Chocolate in those days wouldn’t be easily recognisable as the bars we enjoy today. It was mainly taken as a drink and, bearing in mind there wasn’t any sugar around, it was more of a bitter brew than the sweet beverage we think of today. The cocoa seeds were roasted and ground to a powder that was made into a drink. They did add flavourings but these would have been spices such as pepper or chilli. It was even occasionally dyed a dark red colour and used as part of rituals and special celebrations.

The cocoa bean was first discovered in the sultry forests of Central and South America. Like many of these things, I wonder how on earth anyone realised that these strange looking pods could be harvested and processed into something edible and I guess we’ll never know the answer to that. We can only be grateful that whatever process of trial and error they went through eventually led to chocolate. I suppose we shouldn’t be too surprised at the ingenuity of those who first created chocolate, as it was the ancient civilisations of the Maya and Aztecs who are credited as being the original chocolatiers. These people were innovators extraordinaire and if anyone was likely to reveal the sumptuous secrets of the cocoa pod, it was them. Their secret wasn’t safe for too long, however, as the Spanish conquistadors took some of the pods (amongst other things) back home with them and the magic of chocolate spread to Europe.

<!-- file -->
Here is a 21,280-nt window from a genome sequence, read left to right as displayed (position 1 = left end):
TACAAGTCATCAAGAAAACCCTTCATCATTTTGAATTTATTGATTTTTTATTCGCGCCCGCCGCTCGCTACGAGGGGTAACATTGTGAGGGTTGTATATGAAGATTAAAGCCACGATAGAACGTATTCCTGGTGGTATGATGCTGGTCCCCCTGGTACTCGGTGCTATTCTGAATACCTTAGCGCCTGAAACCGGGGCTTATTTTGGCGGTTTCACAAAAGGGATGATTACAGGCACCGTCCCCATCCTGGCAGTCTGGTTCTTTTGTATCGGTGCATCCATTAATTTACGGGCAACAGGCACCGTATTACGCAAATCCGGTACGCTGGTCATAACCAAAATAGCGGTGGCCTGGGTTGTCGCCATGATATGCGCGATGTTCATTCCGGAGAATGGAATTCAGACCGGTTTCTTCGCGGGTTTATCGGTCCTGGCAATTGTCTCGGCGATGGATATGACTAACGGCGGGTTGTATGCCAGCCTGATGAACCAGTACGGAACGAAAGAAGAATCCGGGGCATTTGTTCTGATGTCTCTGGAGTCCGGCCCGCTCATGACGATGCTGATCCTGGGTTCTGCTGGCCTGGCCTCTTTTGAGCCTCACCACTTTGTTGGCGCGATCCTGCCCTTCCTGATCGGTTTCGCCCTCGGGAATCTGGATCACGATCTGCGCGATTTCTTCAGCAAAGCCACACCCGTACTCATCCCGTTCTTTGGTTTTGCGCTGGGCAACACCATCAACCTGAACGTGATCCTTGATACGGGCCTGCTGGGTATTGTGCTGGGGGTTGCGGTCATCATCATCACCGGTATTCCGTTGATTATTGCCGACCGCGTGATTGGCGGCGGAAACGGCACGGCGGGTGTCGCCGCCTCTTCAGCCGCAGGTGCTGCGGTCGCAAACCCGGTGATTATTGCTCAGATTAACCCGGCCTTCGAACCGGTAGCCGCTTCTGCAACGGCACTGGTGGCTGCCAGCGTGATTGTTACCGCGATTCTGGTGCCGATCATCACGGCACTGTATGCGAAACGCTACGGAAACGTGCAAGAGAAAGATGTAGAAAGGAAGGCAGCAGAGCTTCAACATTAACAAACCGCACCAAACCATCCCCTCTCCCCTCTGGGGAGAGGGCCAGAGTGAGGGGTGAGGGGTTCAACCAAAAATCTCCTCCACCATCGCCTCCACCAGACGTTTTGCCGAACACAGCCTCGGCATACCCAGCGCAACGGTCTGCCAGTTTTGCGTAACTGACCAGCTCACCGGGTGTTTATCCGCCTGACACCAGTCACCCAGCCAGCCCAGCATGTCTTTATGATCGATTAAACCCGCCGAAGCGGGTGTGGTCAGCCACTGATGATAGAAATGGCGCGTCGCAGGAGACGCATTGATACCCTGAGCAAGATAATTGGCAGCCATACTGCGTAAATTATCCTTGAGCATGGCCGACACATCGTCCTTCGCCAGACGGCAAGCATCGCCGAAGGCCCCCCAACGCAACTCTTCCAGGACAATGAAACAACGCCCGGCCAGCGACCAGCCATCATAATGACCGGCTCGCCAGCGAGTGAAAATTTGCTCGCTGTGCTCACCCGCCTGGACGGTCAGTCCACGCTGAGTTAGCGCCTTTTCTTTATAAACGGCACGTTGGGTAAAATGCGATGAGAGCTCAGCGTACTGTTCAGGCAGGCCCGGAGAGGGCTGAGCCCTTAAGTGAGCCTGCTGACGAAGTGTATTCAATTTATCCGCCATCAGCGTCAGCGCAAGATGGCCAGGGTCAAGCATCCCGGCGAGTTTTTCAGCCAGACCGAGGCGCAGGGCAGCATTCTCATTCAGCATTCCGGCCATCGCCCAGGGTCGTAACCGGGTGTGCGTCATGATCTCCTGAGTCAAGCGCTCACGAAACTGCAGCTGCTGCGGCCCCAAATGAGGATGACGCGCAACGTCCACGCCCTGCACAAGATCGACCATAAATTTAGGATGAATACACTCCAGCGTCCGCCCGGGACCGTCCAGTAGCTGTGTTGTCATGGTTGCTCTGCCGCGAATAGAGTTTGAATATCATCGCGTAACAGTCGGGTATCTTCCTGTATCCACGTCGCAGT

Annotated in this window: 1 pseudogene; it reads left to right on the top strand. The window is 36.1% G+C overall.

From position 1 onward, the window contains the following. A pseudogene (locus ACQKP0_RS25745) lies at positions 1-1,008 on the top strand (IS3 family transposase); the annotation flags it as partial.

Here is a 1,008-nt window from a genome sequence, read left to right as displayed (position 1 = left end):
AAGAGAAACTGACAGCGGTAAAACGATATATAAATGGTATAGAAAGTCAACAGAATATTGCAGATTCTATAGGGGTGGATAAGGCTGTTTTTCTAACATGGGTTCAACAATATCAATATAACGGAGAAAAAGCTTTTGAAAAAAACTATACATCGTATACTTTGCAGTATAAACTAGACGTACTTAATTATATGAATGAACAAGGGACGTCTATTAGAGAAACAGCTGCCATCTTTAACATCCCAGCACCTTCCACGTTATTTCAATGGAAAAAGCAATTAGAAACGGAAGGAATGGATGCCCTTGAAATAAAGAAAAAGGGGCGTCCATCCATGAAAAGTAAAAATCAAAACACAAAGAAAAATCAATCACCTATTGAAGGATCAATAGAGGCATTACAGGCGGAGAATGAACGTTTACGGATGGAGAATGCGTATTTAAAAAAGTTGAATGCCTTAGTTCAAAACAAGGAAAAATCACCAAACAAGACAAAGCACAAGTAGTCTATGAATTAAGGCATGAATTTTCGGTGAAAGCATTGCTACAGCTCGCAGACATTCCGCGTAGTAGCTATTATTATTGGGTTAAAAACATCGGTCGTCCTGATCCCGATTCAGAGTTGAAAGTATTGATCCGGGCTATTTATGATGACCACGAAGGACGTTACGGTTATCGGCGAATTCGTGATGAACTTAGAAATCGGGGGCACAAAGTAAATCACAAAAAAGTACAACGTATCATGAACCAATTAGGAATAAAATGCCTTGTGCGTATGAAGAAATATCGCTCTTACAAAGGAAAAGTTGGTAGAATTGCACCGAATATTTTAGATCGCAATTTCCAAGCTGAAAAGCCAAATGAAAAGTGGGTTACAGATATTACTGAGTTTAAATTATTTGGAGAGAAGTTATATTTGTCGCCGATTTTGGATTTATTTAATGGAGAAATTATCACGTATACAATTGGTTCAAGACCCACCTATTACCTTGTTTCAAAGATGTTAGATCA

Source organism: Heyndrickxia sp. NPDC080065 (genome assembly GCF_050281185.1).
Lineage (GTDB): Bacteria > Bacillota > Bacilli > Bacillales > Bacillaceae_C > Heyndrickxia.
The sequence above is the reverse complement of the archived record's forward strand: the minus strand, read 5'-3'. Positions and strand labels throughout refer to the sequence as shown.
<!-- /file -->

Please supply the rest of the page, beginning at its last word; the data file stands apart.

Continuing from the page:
For many years, chocolate remained a secret of the Americas as the Mayan and Aztec cultures enjoyed the fruits of the cocoa tree and supped away on cups of frothy chilli chocolate. However, with the arrival of the Spanish Conquistadors, life for these civilisations became a little more fraught. As cities were pillaged for their riches, the cocoa bean was discovered and taken on a voyage to Europe where it was introduced to high society.

The secrets of the cocoa bean and the processing of chocolate were quickly learnt and the fame of this wonderful new delicacy swiftly spread throughout Spain. It was so popular that it became difficult to keep up with the demand, however, incredibly, cocoa remained largely a Spanish delicacy for almost 100 years, as the Spanish managed to keep one of the world’s best-kept secrets and enjoy chocolate all to themselves. They also realised that by adding sugar to the ground cocoa, you could create a sweet drink. This was far more appealing to people than the bitter brew and it made chocolate one of the most sought-after and trends beverages of the age. Once again though, it was only the rich and famous who could afford it and the common folk missed out on yet another treat.

Eventually the secret got out and soon the chocolate buzz had spread all over Europe. As demand grew, plantations were created in the colonies and cocoa trees were planted and harvested on a massive scale to satisfy the sweet tooth of the European.


This is our passion, so if you like, join us in this exploring trip through cocoa and chocolate...

I have a wandering mind, always thinking of new things to do, see and try...
I also love antique books!!! treasures of time.Thanks for reading...
visit: http://xocolatlbyesther.blogspot.com/



aka: thevintagesloth.